Whose fault, whose greed?
I'm watching a show called Six Degrees Could Change The World, about how when the Earth warms up, glaciers melt, cities become flooded, and global warming affects us all. How did we get here? Who is really at fault?
I'd venture it's all of our fault. It's also largely our parents and grandparents who started it. It's our battle, our duty, to try to reverse a century of greed and consumption. We, the "First World", the industrial world, the people that go out to eat once a week or more, who eat lots of meat, who go shopping at places like Wal-Mart Costco Target et al, who need to buy new gadgets, who throw away such unnecessary items like plastic food packaging, we are the ones who greatly need to change our ways.
THIS MEANS YOU.
Not some token recycling of a bottle now and then. Every bottle you ever touch. You make a conscious effort to use less packaging of all kinds. You always shop with your canvas bag. You decide that you and your kids don't need a new xBox or PS3. You don't need a flat panel TV. You don't need 50 action figures, 5 will do. Heck do you even need 1? You stop driving your SUV and find at least 1 person to carpool to work with. You only drive on errands when you can combine trips to multiple stores at one time. You don't buy new sneakers even when the ones you have are OK, you don't buy new clothes just for style, you wear holes in the ones you have, and then you even patch them when feasible. You buy products that will last longer. You stop eating hamburgers and meat as much as possible, substituting chicken instead of beef, or vegetables instead of any meat.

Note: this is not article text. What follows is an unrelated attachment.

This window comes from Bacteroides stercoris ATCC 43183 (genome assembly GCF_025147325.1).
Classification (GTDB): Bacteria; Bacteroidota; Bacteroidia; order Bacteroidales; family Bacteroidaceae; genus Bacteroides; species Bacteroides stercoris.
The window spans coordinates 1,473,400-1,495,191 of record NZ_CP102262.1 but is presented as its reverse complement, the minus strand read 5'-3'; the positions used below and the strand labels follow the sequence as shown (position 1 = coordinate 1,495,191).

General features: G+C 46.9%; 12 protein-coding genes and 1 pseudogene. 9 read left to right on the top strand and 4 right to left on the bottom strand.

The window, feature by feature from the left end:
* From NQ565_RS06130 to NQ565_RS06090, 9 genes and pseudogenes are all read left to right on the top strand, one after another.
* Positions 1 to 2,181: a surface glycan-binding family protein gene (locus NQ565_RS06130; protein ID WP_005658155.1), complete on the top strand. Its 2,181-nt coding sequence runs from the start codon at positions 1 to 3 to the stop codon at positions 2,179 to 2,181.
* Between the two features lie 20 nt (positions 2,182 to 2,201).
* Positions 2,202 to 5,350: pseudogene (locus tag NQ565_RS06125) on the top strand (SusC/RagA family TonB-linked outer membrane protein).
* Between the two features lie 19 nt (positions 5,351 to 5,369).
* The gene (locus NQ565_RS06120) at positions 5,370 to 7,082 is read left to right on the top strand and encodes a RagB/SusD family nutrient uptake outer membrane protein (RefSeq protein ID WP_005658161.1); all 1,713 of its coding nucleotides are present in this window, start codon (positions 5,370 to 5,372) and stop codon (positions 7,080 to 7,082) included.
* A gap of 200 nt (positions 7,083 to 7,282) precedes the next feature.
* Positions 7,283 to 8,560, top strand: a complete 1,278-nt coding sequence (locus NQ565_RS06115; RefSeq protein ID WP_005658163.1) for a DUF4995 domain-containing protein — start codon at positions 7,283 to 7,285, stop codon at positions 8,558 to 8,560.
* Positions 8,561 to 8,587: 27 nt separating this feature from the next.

Our first world lifestyle has been formed by our grandfathers and earlier. And much of it centers around accumulating wealth, being wealthy or rich and "having a lot". We have to really understand our lives are not made that much better by having lots of trinkets. We have to change our concept of what happy is. Happy is not being rich. Happy is having a comfortable life, enjoying what you have, not needing to have new stuff to make life seem better. Happy is knowing your lifestyle isn't using up as much energy as you did last year. Our ancestors knew this. Life was always better when it was simpler.
So how did we get caught up in doing ever more and buying more? Driven by greed of already wealthy businessmen, the economy shifted from using enough to using more, and seducing regular simple people with shiny things. Seducing otherwise normal and smart people to thinking that a new Chevy will somehow make you more attractive and have better sex, or a collection of DVDs is cool, or that no cool person would wear (insert clothing item here). It's all a scam kids. Stop buying stuff. Stop spinning your wheels in life. Get out, be active, engage your mind, don't sit around, don't get seduced by inconsequential things. And make caring for the environment around you, and your fellow man and neighbor, your top priority.
For a really eye opening movie about how we're tricked into buying stuff, check out the Story Of Stuff.